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Old 12-11-2007, 06:29 PM
42 posts, read 212,261 times
Reputation: 25


Is it really necessary? I have a front wheel drive minivan that I like. I have all season tires and we're not going to live on the South Hill. Do people who don't have 4WD have snow tires put on, or do you just slow down? I have 2 little kids so safety is a priority. Back in the 70's my mom drove around Spokane in a rear wheel drive Ford Maverick with sand bags in the back so I guess it's not absolutely necessary to have 4WD. Should I get snow tires for my minivan? I'm not moving until June so this winter isn't an issue...
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Old 12-11-2007, 06:54 PM
Location: Nine Mile Falls/Spokane, WA
1,009 posts, read 4,893,712 times
Reputation: 826
I like to switch over to a good snow tire (non-studded) for winter driving. The front wheel drive should be okay - just drive slowly. This afternoon I saw an upside down Isuzu Trooper that flipped on Rutter Pkwy on the north side - the temps are really cold so roads are staying icy. 4WD is only needed if you're out in thick snow where you might get stuck - usually the roads are plowed, so you're better off with just having good sticky tires.
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Old 12-12-2007, 12:26 PM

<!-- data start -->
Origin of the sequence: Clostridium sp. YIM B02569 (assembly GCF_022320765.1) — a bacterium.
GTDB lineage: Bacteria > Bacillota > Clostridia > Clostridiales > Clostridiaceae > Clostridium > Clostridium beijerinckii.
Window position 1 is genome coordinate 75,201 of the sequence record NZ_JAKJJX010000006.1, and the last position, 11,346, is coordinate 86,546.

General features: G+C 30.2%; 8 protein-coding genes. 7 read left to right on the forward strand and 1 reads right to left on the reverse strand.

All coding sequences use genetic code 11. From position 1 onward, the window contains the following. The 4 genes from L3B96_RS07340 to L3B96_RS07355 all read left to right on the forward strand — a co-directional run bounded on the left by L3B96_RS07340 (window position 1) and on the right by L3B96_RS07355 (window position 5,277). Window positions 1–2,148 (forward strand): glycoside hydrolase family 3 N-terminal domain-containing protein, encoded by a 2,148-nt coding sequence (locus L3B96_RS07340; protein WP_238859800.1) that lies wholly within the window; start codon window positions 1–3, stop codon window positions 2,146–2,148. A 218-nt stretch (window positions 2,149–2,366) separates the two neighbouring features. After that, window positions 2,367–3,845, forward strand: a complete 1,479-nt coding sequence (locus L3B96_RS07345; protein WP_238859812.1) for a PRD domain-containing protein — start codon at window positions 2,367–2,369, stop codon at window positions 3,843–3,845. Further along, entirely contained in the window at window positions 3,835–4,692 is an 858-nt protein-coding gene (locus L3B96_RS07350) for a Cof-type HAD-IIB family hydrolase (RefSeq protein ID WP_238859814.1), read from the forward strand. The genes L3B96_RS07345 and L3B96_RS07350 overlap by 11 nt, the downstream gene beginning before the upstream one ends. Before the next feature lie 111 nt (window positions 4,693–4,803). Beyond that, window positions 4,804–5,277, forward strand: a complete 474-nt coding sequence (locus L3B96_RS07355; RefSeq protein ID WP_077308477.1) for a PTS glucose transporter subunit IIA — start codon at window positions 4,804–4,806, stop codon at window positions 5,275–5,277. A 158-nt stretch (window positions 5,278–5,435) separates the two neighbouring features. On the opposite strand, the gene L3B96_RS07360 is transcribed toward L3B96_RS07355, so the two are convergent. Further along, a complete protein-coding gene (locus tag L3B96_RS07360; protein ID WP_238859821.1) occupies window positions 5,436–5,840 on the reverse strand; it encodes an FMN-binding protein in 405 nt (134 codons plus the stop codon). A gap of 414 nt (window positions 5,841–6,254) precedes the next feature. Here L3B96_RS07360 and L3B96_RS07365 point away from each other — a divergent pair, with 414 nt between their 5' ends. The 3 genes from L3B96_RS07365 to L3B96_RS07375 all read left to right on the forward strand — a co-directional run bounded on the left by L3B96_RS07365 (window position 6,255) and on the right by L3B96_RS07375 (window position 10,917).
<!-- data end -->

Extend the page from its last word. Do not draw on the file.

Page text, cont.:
231 posts, read 1,079,026 times
Reputation: 138
Generally 4WD/AWD isn't really needed if you're in town and travel on streets that are plowed/travelled at least somewhat frequently. If you have a place a little more off the beaten track or in the hills, it becomes more important. Otherwise front wheel drive is probably ok. I don't use snow tires but they are helpful and I would probably get them if I was driving with children, just in case.
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Old 02-15-2008, 07:03 PM
2 posts, read 18,138 times
Reputation: 11
I moved here from CA two years ago and the first thing I noticed was how many Subaru Outbacks there were on the roads. I didn't get it. I mean, its a cool car and all, but every other car? Then I went through the first winter. FWD cars are okay, but I must admit that even on plowed roads, AWD makes a ton of difference.

We got our Outback this December. Cheers.
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Old 02-15-2008, 07:21 PM
5,595 posts, read 18,991,180 times
Reputation: 4816
Yep, I agree, jrose. Subarus are worth their weight in gold when you need it even though you won't need it often. It's so reassuring to be able to weave around all of those stuck on small icy inclines.
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Old 02-18-2008, 08:44 PM
6 posts, read 37,598 times
Reputation: 26
4WD or AWD makes driving easier but it isn't absolutely necessary, especially if you have front wheel drive with good snow tires. We have a 4WD truck and a front wheel drive car that both get driven daily in the winter and the car does fine. Might add that I live in North Idaho and we get a fair bit more snow than Spokane does so you should be fine with the vehicle you already own.

I did live in Spokane (various parts) for 31 years so I have some experience driving there too!
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Old 02-25-2008, 01:42 PM
Location: Eastern Washington
17,113 posts, read 56,725,836 times
Reputation: 18374